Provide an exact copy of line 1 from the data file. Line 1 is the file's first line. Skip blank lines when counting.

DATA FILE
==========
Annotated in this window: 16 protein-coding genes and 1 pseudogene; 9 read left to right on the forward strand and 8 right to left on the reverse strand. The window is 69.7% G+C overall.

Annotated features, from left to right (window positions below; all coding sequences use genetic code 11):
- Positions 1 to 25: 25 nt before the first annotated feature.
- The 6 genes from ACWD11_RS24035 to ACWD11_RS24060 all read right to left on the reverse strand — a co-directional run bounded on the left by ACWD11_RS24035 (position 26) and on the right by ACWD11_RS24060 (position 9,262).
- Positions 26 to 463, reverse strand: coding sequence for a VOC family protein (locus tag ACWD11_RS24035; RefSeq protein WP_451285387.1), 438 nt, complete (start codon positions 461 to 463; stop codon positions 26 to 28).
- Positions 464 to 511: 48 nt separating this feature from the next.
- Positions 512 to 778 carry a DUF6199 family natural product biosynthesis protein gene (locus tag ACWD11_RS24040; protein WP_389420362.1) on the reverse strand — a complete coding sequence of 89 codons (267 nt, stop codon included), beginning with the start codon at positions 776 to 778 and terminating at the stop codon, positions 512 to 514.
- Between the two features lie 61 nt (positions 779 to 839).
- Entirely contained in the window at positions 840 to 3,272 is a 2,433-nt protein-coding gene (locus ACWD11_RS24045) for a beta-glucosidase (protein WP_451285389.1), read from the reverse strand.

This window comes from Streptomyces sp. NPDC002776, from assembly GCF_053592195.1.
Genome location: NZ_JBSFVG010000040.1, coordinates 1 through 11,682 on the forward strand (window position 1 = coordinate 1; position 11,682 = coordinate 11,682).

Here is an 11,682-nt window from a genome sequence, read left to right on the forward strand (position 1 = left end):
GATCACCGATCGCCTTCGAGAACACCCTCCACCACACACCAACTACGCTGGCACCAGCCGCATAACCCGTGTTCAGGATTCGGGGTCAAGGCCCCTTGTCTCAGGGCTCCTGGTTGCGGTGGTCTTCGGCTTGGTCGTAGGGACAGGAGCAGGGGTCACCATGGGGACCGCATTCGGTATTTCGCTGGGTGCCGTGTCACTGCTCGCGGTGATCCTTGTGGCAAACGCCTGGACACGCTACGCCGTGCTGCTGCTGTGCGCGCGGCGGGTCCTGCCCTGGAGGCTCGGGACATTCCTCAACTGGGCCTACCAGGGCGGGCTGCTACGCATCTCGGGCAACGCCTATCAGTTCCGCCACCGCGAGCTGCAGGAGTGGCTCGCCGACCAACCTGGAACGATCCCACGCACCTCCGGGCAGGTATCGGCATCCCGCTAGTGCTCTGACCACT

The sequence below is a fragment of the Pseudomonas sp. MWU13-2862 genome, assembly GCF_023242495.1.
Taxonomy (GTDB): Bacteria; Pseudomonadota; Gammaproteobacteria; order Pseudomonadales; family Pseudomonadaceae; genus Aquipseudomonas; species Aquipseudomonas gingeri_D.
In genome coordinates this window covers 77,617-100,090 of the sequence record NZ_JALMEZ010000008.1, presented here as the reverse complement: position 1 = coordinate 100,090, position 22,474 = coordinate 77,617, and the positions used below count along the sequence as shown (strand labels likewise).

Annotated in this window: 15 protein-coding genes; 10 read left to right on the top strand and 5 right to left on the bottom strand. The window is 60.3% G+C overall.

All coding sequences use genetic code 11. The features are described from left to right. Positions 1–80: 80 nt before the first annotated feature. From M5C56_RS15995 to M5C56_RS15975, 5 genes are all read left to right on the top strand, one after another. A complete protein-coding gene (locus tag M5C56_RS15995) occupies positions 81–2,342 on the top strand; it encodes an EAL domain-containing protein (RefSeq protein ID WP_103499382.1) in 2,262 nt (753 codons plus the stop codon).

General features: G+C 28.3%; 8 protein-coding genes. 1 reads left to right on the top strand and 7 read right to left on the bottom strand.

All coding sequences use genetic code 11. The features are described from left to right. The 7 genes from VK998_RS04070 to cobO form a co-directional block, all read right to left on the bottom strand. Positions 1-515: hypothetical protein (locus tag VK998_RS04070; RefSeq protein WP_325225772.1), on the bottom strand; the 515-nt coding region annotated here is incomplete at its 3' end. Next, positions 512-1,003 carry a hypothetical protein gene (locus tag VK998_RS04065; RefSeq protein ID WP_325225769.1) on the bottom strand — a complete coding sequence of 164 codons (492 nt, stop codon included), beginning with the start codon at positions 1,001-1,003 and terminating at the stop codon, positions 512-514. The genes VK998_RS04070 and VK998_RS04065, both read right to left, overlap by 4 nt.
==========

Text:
Annotated in this window: 16 protein-coding genes and 1 pseudogene; 9 read left to right on the forward strand and 8 right to left on the reverse strand. The window is 69.7% G+C overall.